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Protecting Your Health Through Dental Care

Going to the dentist can feel like such a chore, and we understand that it’s not usually your idea of fun.

“Do I really have to go to the dentist every six months?” you might wonder. “I mean, I brush my teeth every day, anyway.”

Ah, but most chores are usually necessary for one reason or another, right? And visiting your dentist isn’t just a means of keeping your teeth clean and pearly white — it’s actually a means of caring for your overall long-term well-being.


Here’s how:

According to the United States Centers for Disease Control and Prevention, one of the most common chronic diseases in the country is that of tooth decay — more widely known as the presence of cavities.

By age 34, the CDC says, more than 80% of people have had at least one cavity.

And while most people might think of a cavity as a quick fix and, thus, nothing to break a sweat over, cavities and poor oral hygiene have actually been linked to the development of other chronic diseases.

In fact, some studies point to tooth decay, as well as periodontal disease, as two of the biggest threats to a person’s health.

Periodontal Disease and Its Impact on Your Health

Periodontal disease, according to the American Academy of Periodontology, is “an inflammatory disease that affects the soft and hard structures that support the teeth.”

And you most likely have already heard of its earliest stage: gingivitis.

When gingivitis is not taken care of properly, it can progress to periodontal disease — or periodontitis — which can ravage not only the gum’s tissues but the bone structures and teeth within the jaw. But it doesn’t stop there.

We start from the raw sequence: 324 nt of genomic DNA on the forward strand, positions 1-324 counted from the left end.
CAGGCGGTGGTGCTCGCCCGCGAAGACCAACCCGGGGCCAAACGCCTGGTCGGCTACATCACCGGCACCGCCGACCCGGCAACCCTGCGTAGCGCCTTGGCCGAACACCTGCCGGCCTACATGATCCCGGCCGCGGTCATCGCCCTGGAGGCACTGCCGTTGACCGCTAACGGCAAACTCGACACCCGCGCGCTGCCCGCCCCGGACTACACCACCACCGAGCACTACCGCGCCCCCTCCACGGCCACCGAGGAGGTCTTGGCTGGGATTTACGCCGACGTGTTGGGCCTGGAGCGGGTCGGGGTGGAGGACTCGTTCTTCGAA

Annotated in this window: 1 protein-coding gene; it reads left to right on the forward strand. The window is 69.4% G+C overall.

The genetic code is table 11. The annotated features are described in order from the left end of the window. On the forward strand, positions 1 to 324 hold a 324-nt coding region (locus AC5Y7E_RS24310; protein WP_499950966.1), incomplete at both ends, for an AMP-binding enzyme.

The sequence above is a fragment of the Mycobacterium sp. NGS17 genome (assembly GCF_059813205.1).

Research is showing that adults with periodontal disease who have lost five or more teeth by the age of 65 are more likely to suffer from diseases such as diabetes, osteoporosis, and Alzheimer’s.

Further, “[Periodontitis] is likely to cause [a] 19% increase in the risk of cardiovascular disease” in patients under the age of 65, according to some studies, and up to 44% among those over 65.

In effect, periodontal care should be a priority for patients of all ages.

Prevention and Protection

Maintaining your oral hygiene is easy, we promise! Simply brush, floss, rinse, repeat and visit your dentist every six months.

“During an examination, your gums are evaluated for periodontal disease,” the American Dental Association explains. “The dentist looks at many things,  including the color and firmness of the gums.”

In terms of at-home care, always be sure to floss thoroughly, brush for approximately two minutes with a fluoride-based toothpaste, and be mindful of your daily dietary habits.

And if you or your loved ones have any other dental concerns or questions, be sure to contact us to schedule an appointment today! Here at McIlwain Dental Specialists, healthy smiles are for all ages and, with 40 years of dental excellence, you’ll find the service, expertise, and excellence you are looking for when it comes to routine dental care.